Other features

 - people with Asperger syndrome seem to have difficulty with co-ordination, making them clumsy. They may also adopt odd postures, and indulge in repetitive movements such as rocking or swaying.  

What is Semantic Pragmatic Disorder?

Semantic Pragmatic Disorder is a language and communication disorder, commonly found in children on the Autistic spectrum. Difficulties with the Semantic (meaning of words) and Pragmatic (social use) aspects of language can have an effect on the child''s social life. The need to be sociable is quite strong in children with Semantic Pragmatic Disorder, and they will usually try hard to interact.  

The Recognisable Signs of Semantic Pragmatic Disorder

Children are usually first identified as having this disorder by the noticeable language development. Language starts to appear eventually, but there is often a severe impairment in understanding and using language and applying linguistic rules in conversation. Children affected by this disorder have difficulties in the area of the triad of impairments associated with the Autistic spectrum, however these autistic features are usually mild, but it is important to recognise these when supporting the child.

Children will typically sound odd and stilted in conversation, using memorised phrases inappropriately and out of context. The child will take language literally, and struggle to understand idioms such as "raining cats and dogs". Children with Semantic Pragmatic Disorder often fail to grasp the important points in a conversation, they will have difficulty processing information, especially in new situations. It can be problematic for the child to generalise what they have learnt in one situation and transferring that knowledge to another situation. Children with Semantic Pragmatic Disorder will often have poor body language, they may stand too close to other people, avoid eye contact, or may walk away in the middle of a conversation.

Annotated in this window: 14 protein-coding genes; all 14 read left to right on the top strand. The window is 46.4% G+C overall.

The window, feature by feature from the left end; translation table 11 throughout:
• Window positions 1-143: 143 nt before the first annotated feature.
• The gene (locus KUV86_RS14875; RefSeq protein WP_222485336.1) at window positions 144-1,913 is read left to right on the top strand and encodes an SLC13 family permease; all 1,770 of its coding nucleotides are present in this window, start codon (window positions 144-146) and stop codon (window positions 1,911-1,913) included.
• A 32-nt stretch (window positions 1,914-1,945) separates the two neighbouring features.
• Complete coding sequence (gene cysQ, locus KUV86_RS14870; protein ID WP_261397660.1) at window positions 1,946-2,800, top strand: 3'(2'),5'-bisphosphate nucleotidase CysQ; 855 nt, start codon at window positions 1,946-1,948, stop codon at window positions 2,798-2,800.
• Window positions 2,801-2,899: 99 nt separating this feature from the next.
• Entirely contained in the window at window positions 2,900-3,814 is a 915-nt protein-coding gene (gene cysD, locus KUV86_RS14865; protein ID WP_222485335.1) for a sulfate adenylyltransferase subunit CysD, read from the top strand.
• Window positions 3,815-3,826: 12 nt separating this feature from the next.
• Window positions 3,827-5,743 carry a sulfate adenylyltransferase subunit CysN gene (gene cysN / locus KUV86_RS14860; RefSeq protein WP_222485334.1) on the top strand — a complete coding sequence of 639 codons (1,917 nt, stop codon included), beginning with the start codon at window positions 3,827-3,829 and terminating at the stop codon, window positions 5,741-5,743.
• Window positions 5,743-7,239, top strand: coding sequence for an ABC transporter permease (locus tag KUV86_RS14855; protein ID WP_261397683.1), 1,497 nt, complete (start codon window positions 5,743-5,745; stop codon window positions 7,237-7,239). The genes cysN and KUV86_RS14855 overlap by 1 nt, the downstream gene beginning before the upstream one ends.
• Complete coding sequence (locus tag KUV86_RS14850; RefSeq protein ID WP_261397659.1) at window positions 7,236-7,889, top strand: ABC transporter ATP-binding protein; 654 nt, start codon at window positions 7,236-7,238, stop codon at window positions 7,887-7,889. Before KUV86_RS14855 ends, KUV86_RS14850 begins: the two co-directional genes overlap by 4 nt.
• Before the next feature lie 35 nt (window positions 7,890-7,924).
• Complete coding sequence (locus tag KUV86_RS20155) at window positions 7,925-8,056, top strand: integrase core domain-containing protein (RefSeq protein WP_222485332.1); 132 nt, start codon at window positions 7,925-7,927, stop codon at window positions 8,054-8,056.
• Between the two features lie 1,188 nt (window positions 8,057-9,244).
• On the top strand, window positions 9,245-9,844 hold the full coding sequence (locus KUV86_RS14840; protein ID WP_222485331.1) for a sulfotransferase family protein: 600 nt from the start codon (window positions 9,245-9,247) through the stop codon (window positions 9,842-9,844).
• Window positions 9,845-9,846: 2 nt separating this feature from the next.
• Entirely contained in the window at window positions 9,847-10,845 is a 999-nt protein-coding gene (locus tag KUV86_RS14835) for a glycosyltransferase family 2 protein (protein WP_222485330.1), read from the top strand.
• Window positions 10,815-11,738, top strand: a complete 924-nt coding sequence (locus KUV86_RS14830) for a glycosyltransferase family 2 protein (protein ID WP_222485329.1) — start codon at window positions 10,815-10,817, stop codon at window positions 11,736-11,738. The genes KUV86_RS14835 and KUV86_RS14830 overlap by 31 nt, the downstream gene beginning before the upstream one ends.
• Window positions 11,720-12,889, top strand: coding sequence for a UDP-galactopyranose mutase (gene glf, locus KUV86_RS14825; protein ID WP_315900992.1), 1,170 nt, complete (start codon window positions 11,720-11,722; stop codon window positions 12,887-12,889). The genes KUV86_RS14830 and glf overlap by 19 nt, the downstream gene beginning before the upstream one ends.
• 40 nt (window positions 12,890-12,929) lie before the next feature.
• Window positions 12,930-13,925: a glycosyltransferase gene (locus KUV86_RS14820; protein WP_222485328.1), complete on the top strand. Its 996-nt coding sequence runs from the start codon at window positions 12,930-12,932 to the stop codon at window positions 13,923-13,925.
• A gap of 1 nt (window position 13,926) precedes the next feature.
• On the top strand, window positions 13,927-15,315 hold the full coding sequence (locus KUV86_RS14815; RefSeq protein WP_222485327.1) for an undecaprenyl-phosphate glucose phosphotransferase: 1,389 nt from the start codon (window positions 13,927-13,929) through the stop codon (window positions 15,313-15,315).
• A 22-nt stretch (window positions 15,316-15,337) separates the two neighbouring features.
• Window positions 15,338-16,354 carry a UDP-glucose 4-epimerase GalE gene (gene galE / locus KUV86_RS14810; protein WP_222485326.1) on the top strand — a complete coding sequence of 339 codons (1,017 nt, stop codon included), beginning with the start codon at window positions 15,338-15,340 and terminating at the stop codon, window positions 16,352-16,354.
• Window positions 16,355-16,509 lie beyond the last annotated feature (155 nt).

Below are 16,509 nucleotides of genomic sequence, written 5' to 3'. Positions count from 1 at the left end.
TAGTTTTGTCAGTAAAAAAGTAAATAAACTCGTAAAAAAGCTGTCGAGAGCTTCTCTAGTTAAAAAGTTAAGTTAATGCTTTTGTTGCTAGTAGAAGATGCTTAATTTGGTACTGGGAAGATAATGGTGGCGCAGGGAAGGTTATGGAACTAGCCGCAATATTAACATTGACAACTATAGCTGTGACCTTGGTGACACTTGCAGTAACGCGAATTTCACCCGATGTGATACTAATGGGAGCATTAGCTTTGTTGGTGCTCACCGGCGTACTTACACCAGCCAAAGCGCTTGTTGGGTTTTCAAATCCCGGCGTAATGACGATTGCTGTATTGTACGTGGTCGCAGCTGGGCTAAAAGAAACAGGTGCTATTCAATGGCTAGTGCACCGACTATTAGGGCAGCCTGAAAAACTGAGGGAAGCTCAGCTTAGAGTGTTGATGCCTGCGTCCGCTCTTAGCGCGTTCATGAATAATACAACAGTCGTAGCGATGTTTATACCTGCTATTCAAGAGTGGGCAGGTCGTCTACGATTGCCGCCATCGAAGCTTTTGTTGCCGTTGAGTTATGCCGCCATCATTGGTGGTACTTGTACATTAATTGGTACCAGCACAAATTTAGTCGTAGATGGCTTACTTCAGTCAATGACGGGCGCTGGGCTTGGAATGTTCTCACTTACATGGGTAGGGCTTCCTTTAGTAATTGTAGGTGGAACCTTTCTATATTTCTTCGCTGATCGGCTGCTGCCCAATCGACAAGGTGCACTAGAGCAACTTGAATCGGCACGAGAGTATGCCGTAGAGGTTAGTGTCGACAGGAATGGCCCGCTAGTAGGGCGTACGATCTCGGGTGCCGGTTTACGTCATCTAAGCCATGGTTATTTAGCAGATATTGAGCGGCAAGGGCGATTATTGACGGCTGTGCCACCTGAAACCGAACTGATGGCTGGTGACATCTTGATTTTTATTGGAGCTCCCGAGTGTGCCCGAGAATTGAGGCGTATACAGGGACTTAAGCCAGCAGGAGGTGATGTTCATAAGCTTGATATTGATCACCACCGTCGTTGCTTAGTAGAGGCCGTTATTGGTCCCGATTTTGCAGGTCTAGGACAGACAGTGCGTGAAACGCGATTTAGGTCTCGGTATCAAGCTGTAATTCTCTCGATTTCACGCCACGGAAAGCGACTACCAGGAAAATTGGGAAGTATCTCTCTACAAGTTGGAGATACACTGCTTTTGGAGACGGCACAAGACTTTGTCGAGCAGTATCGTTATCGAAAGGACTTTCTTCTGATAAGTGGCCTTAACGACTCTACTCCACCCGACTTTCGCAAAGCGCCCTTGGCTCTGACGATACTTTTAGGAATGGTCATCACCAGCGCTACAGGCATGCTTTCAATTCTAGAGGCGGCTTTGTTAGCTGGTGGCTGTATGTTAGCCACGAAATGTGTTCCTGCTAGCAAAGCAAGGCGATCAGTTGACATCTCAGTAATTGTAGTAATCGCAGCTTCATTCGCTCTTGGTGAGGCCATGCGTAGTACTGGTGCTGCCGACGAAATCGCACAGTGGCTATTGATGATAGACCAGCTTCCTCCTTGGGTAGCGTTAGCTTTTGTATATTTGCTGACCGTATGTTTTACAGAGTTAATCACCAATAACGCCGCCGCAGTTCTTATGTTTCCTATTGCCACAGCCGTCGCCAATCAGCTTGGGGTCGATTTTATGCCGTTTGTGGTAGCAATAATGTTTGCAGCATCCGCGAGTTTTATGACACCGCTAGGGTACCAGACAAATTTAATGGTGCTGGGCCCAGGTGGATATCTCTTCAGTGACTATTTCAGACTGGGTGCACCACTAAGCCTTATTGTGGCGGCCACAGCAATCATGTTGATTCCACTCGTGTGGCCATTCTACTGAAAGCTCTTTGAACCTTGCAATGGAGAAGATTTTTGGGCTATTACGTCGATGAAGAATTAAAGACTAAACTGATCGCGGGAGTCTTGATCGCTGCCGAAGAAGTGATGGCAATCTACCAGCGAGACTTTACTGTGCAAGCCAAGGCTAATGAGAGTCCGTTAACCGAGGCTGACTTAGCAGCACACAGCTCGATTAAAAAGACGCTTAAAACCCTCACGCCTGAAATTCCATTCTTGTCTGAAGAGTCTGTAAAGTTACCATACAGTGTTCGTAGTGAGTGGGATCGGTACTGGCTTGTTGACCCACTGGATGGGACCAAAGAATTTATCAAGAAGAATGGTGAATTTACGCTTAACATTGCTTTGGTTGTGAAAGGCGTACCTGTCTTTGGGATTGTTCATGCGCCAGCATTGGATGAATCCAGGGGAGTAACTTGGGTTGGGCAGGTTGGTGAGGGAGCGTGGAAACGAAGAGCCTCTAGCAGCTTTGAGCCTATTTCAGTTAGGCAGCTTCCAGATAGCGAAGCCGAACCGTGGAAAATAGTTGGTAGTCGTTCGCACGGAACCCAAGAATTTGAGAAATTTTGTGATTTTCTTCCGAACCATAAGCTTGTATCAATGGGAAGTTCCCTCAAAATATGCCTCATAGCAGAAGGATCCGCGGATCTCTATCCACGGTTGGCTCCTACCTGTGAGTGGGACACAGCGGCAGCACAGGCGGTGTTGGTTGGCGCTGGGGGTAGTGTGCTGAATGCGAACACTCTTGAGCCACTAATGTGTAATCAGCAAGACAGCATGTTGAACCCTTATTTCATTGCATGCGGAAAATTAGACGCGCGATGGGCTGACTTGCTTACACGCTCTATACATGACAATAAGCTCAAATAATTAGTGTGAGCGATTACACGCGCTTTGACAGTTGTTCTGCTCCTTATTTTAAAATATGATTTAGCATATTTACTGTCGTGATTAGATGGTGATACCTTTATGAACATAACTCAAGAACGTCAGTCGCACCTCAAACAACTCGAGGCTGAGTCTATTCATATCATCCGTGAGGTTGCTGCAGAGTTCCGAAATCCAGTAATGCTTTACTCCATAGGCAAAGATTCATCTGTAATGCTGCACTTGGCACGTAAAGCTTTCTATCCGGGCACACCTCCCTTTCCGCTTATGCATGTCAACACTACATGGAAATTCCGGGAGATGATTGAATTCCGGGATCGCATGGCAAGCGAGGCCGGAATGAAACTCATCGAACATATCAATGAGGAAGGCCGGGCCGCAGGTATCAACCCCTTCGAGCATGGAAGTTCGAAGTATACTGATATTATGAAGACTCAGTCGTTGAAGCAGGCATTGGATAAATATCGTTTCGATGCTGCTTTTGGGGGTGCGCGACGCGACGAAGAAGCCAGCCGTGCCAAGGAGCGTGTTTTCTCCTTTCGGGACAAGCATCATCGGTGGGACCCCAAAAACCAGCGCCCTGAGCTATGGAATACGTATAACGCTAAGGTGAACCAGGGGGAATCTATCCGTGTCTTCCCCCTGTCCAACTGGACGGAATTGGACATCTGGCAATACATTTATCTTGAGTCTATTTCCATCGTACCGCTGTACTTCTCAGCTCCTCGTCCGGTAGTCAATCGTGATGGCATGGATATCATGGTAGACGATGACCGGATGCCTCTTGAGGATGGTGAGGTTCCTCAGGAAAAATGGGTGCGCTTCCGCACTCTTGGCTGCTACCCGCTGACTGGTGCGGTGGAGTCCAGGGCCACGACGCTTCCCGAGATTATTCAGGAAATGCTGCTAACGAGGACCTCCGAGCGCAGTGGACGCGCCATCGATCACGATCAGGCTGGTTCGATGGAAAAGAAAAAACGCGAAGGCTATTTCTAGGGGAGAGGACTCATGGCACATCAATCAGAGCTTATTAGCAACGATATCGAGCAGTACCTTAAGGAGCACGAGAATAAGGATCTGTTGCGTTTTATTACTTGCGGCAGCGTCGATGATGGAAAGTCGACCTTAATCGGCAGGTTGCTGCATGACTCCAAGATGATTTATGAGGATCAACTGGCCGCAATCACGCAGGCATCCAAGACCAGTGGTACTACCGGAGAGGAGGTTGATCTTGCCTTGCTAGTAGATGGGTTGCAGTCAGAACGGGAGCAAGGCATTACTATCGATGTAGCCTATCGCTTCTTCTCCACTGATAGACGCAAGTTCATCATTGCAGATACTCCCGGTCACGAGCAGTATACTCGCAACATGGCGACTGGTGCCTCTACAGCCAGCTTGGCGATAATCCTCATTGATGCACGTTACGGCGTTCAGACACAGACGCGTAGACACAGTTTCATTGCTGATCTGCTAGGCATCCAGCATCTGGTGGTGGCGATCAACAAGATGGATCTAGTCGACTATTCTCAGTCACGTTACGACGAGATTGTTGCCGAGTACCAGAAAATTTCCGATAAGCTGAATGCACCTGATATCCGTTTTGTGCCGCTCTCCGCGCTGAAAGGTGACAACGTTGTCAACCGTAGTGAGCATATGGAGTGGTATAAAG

What is Pervasive Developmental Disorder?

The term Pervasive Developmental Disorder is broadly used as the umbrella term for all autistic spectrum and related disorders. It is sometimes referred to as PDD-NOS which stands for Pervasive Developmental Disorder - Not Otherwise Specified. This term refers to people who have difficulties in more than one area but do not fulfil the diagnostic criteria for autism or Asperger syndrome. As the name suggests this term should only be used when all other possible diagnoses have been eliminated. It is important to note that a person with autism will have Pervasive Developmental Disorder, but someone with Pervasive Developmental Disorder will not necessarily have autism.   Further Information The following information is adapted from an article by Mike Larcombe (Support Worker at Elliot House) which appeared in the National Autistic Society magazine "Communication" in 1998. <?P>

Advice for Parents

Typically parents are often the first to make the connection with the autistic spectrum and their child. Often they read or hear something through the media, or from someone they know, about autism. <?p>

If you think your child may have an autistic spectrum disorder you need to see an autism specialist. Your GP should refer your child to a local professional, typically a paediatrician, or a psychiatrist. If the local professional is unable to clearly identify why your child has difficulties, or you are not satisfied with the assessment you are entitled to a second opinion. Where you go for a second opinion is negotiable between you and your local specialist or GP.